And then, all I could think about were the possible cameras.  And I was possibly going to be the next bad person!  Bad person!  I held that bill in my hands and thought about my options.  It was the first day of Spring Break and we were going to Florida.  I had no time to find the person who was the original owner of the twenty dollar bill.  I had a double-digit-hour-long drive ahead of me.  I had to leave.

I think I went into the office, asked if anyone had lost the twenty dollar bill.  I really don’t know…don’t trust my memory right now.  I know that I left the office still holding the twenty dollar bill and covertly scanning the roof for hidden cameras.

Yeah, I was that paranoid.  Because I want to be the nice person, not the bad person.

I eventually donated the money.  I can’t remember where.  Church?  A local food pantry?  Boy Scouts?  Girl Scouts?  Alex’s Lemonade Stand?

I just folded the money into fourths and dumped it in the whatever-was-holding-the-money and walked away.  I didn’t need thanks.  It wasn’t my money.  I hadn’t earned the right to have thanks.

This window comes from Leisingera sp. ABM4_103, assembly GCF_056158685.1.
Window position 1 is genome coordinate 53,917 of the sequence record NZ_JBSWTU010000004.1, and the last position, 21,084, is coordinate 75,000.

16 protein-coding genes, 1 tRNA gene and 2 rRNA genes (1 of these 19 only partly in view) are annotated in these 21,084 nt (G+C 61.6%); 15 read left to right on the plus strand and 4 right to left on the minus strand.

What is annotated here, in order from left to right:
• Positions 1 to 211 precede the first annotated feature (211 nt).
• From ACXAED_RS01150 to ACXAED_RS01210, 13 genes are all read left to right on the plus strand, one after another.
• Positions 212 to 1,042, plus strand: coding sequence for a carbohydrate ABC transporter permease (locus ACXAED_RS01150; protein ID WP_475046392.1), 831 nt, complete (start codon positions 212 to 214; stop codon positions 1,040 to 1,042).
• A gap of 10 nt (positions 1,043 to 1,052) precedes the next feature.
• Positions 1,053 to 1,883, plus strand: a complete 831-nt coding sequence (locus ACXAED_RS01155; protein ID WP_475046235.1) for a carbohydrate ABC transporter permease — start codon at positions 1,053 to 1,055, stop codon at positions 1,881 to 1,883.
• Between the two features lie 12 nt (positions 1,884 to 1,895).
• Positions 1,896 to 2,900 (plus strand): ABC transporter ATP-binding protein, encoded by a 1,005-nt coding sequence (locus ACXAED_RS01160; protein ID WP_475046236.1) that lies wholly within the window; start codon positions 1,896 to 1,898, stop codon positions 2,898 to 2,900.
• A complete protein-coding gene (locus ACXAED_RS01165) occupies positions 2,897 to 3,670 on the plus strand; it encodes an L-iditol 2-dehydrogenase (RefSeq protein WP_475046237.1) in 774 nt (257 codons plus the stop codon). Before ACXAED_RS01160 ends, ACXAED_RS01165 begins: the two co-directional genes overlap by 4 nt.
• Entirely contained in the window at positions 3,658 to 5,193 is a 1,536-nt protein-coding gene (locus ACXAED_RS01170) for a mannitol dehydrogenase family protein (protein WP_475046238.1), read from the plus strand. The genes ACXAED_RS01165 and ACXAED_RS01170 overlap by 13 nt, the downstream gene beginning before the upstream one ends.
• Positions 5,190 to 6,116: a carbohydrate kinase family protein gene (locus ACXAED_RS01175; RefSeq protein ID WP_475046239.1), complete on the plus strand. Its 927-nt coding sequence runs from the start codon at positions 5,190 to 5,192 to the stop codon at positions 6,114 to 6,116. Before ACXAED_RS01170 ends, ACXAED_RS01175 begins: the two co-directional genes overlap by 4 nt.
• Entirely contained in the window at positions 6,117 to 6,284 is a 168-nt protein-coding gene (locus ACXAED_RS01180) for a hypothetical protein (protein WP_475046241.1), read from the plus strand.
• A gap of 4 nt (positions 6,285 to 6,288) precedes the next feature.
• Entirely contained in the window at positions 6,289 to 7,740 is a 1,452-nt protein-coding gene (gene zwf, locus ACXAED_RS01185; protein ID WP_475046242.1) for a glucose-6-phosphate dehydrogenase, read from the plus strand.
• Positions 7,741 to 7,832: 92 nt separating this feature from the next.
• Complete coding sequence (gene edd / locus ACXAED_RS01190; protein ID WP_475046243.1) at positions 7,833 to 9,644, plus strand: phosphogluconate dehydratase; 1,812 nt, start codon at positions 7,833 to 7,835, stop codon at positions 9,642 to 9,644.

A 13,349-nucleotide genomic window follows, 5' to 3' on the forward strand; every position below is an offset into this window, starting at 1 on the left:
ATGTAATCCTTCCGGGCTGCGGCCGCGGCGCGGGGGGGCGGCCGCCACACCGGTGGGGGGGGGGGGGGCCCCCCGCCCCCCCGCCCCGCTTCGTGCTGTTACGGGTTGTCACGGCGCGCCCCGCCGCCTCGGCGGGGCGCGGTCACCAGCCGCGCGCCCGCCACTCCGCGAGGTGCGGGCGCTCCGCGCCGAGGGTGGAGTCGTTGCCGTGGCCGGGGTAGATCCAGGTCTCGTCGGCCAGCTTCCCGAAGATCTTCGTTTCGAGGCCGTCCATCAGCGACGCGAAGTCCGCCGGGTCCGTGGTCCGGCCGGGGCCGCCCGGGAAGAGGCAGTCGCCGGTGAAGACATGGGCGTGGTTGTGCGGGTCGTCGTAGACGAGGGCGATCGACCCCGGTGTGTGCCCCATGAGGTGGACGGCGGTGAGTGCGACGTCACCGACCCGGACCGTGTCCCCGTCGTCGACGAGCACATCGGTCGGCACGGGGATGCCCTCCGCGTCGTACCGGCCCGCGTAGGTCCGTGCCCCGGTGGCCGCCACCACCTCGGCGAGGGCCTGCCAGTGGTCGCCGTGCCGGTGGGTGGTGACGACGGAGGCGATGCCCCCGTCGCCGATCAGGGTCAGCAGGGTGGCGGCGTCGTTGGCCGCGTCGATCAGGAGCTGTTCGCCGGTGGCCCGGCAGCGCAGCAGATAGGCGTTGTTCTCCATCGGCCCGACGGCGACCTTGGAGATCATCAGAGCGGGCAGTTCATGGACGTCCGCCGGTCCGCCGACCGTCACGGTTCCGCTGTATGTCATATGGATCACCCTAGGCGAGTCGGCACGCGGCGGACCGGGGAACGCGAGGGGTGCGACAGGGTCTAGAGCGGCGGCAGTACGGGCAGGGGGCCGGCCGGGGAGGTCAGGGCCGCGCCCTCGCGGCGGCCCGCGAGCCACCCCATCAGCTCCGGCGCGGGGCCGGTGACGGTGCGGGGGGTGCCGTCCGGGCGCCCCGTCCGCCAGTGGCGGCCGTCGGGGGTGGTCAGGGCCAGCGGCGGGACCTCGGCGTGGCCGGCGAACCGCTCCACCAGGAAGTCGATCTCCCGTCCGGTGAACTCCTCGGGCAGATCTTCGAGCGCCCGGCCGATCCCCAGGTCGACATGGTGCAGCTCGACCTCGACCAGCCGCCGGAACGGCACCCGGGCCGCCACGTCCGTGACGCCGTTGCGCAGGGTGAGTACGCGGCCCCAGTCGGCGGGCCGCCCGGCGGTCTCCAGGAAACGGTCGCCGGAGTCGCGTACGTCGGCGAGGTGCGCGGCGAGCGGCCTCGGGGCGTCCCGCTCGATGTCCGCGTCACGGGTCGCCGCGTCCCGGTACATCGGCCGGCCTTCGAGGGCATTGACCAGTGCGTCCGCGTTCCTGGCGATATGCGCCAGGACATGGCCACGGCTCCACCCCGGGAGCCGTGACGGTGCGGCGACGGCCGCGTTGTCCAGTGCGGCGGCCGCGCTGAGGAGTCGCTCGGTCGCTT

The fact is, sometimes, I think we reward too much and too often.  I’m not advocating to live the opposite.  But my mother-in-law’s father put it very well.  He was asked one time if was a “Valued Customer” or something like that at a local grocery store.  And he said “no.”  When asked if he would like to join the “valued customer club,” he also declined.  When asked why, he explained that he should be valued simply because he has been a polite, honest customer.  He wasn’t looking for pats on the back because he did his civic duty for paying for the groceries he put into his cart.  he didn’t need to be honored because he was quiet and minded his own business as he walked the aisles.

Maybe I got this story all wrong.  But I like the idea that we don’t always have to reward people for doing what is expected of them.  I have to remind my children that sometimes the reward for good behavior is simply that they were good.  And that the “reward” for bad behavior is a punishment.  And knowing that they weren’t punished should be sufficient reward enough.

It doesn’t work that well with them.  But I have a little more time to teach them that not all good behaviors will be rewarded.  But, at the same time, not all good deeds will be punished either.

Now, time to cause some mischief.